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It’s All So Quiet | Review

I Need a Lover with a Farmhand: Leopold’s Understated Portrait of Desire Deferred

Nanouk Leopold’s It’s All So Quiet PosterLoneliness and resentment are the dueling, omnipresent emotions on screen in virtually every frame in Nanouk Leopold’s It’s All So Quiet. Premiering back at the 2013 Berlin Film Festival, Leopold adapts from the novel The Twin by Gerbrand Bakker (who makes a small appearance in the film), and it seems to be aligned with a subject matter the Dutch filmmaker prizes—notions of secret desires. Those first being introduced to either Leopold’s work or that of the rather moving performance of its lead actor, Jeroen Williams, will be saddened to learn that he died suddenly at the end of 2012 at the age of 50, with this film’s dedication honoring his memory. It’s a reality that adds another layer to the film’s already sobering representation of lives caught in stilted familial histories.

With his father’s (Henri Garcin) ailing health leaving him mostly bedridden, dutiful yet distant Helmer (Jeroen Williams) has taken over responsibility for the dairy farm, though he’s hardly enthused or emotionally invested in its success. There’s no warmth shared between the two as Helmer is forced to change his father’s soiled bedding or help him in the bath. But he’s a bit more expressive in his interactions with a dairy driver (Wim Opbrouck), who seems to ever so subtly flirt with Helmer, yet he fails to act on the possible advances. And here we begin to realize that Helmer’s been living a life of denial in more ways than one. In an attempt to make running the farm easier, Helmer hires a young farm hand (Martijn Lakemeier), though there’s immediately a sexual tension in their interactions that he isn’t able to necessarily hide or master.

Stillness is tantamount to Leopold’s mise en scene. We’re bookended by the corn field, at first empty, dry, barely rustled by the wind. Frank van den Eeden’s cinematography grazes almost apathetically over scenes of a farm environment that seems to be seeping into the ether before our very eyes, light often shrouded or dimmed as Helmer tends dutifully to animals and the responsibilities of the farm. It’s at first hard to decipher anything about father, son, or their relationship, other than that it’s strained. Other characters, such as the dairy driver, seem more curious as to why Helmer is struggling to keep things running, the dwindling animals inspiring him to inquire if this is a hobby. But the failing farm is meant to be a metaphor for father’s ailing health, both entities on their last gasp.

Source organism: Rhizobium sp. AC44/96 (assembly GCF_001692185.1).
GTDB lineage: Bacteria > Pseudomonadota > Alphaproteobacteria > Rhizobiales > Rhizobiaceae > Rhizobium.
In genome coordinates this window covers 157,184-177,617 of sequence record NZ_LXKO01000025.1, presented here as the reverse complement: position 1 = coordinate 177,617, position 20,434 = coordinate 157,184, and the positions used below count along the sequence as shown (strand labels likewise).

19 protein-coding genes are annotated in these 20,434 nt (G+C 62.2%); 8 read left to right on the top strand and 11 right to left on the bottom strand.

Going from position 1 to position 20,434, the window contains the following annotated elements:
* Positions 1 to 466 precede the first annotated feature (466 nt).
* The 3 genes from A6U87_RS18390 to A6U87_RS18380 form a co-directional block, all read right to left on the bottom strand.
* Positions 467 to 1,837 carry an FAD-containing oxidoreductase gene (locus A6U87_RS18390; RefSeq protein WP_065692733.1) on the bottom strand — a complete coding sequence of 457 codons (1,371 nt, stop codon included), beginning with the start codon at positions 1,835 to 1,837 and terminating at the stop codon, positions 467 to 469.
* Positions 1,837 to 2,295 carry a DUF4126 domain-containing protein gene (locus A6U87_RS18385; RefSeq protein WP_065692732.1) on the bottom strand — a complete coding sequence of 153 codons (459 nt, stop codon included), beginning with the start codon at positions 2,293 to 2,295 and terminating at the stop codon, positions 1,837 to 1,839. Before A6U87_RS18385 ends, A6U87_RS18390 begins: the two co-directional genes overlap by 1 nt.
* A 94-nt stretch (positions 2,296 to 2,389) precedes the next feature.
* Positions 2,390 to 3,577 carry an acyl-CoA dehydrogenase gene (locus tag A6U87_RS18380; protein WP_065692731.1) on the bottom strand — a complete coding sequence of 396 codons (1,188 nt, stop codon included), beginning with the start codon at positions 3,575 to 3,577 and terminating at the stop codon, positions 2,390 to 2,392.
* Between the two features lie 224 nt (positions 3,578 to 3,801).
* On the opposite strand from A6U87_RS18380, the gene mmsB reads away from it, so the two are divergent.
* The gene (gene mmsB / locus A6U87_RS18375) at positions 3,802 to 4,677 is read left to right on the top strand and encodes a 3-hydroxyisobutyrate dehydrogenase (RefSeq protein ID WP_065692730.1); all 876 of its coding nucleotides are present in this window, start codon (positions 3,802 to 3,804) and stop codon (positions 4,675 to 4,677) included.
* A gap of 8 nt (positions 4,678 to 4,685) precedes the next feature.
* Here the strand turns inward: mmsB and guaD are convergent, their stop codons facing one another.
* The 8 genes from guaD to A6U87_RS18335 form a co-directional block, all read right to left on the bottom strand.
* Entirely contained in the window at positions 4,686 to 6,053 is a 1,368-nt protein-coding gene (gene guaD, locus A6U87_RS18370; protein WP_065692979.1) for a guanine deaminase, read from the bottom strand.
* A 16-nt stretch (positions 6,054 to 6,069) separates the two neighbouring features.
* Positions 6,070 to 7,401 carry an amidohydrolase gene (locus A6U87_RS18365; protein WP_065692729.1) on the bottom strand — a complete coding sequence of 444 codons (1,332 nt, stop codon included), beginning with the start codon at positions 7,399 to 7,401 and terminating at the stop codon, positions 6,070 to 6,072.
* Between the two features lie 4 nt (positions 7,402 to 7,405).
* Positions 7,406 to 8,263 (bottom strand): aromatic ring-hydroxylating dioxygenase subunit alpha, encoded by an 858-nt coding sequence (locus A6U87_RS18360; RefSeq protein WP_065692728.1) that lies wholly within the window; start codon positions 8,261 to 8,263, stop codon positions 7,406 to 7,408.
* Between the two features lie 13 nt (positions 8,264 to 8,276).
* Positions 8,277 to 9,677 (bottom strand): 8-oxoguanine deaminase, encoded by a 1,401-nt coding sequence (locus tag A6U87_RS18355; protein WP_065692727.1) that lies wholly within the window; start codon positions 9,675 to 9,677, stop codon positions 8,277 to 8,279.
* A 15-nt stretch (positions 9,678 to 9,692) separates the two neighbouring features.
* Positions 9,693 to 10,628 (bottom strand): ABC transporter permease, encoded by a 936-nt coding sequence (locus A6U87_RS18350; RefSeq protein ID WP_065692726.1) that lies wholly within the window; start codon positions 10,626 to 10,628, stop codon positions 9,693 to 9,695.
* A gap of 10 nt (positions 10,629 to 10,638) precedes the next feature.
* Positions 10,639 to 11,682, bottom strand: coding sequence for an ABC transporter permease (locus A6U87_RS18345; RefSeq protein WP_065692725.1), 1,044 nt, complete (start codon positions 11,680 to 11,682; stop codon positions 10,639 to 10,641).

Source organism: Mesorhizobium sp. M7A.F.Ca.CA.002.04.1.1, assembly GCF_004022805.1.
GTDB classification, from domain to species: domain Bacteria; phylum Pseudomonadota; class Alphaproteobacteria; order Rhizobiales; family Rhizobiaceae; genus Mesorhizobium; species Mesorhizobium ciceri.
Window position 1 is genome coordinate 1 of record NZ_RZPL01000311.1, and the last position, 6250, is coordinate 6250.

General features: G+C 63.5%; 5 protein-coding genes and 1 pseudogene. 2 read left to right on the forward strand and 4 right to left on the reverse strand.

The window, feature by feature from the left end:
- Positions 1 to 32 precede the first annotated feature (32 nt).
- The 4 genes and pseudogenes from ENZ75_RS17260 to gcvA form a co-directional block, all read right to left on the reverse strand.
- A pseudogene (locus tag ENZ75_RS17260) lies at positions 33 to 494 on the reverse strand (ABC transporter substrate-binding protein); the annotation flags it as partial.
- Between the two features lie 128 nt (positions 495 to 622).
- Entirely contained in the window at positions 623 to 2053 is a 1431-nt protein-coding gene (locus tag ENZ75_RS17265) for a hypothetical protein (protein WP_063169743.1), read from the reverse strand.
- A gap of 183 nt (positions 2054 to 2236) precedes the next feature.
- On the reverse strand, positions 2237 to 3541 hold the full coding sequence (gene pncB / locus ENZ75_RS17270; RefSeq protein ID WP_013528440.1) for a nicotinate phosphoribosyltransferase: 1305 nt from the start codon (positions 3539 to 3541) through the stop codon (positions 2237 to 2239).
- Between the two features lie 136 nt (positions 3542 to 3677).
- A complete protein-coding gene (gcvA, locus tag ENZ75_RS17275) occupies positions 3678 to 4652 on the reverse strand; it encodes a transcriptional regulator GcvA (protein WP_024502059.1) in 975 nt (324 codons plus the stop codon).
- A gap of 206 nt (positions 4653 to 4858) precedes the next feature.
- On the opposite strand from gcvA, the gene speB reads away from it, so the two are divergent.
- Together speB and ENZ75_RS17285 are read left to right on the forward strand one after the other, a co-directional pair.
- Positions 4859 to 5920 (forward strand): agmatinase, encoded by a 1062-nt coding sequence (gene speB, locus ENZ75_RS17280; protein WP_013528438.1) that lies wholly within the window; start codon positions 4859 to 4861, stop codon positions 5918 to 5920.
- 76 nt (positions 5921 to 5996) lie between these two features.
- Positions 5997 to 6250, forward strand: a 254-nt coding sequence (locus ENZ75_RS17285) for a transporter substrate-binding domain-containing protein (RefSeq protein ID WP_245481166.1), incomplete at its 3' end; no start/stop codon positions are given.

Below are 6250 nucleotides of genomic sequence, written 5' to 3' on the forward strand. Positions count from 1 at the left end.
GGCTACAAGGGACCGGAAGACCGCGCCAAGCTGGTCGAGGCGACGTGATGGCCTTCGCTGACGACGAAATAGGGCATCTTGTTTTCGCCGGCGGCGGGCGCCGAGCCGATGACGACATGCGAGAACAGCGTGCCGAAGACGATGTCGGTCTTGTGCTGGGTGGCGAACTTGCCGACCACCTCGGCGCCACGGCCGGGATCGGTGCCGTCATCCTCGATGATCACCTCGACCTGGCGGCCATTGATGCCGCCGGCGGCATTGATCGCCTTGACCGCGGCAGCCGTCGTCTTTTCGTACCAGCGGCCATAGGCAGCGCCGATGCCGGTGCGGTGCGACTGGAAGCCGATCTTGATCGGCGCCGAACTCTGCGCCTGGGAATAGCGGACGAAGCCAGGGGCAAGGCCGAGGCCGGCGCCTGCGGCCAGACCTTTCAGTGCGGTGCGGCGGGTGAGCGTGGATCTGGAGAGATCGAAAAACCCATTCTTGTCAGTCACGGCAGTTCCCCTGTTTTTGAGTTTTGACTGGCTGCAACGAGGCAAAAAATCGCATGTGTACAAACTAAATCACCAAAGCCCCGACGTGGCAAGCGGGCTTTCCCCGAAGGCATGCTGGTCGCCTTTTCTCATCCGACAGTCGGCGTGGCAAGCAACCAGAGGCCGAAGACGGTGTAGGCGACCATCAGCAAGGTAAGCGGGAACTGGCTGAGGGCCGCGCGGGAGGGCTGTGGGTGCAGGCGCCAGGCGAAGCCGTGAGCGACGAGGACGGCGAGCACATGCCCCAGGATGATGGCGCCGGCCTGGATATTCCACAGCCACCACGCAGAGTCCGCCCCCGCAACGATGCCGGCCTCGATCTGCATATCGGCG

Superficially, It’s All So Quiet is very similar to the 2013 Swiss film Rosie (aka A Man, His Lover and His Mother), which finds a successful gay man return home to care for his ailing mother despite their strained relationship, leading him to an awkward liaison with a much younger man. But Leopold isn’t interested in melodrama or even dramatic tension, paring down the narrative drastically so that nearly every minute is entrenched in the inevitable death of Helmer’s father. It would seem suffocating if it weren’t for Williams’ restrained and often compelling performance, with a hooded, brooding gaze that belies a weary suffering. Stripping naked while alone at night, we sense that there’s a deeply misunderstood desire within him, something immediately apparent in his stares at farmhand Henk. So repressed is Helmer, he rebuffs all contact (including the shy advances of the dairy driver) until Henk makes a more aggressive attempt to connect with Helmer, resulting in the film’s only real scene of shared human warmth or comfort.

Very late in the film we learn minor details that hint at the disastrous fissure between father and son, which has something to do with Helmer’s dead brother. “Why do you dislike me so?” queries the father in one of their rare discussions about elements other than farming. Helmer doesn’t answer because words cannot convey correctly such contempt born out of years of disappointment, rejection, and lack of acceptance. Instead we get Williams’ tiredly withered gaze.


Los Angeles based Nicholas Bell is's Chief Film Critic and covers film festivals such as Sundance, Berlin, Cannes and TIFF. He is part of the critic groups on Rotten Tomatoes, The Los Angeles Film Critics Association (LAFCA), FIPRESCI, the Online Film Critics Society (OFCS) and GALECA. His top 3 for 2023: The Beast (Bonello) Poor Things (Lanthimos), Master Gardener (Schrader). He was a jury member at the 2019 Cleveland International Film Festival.

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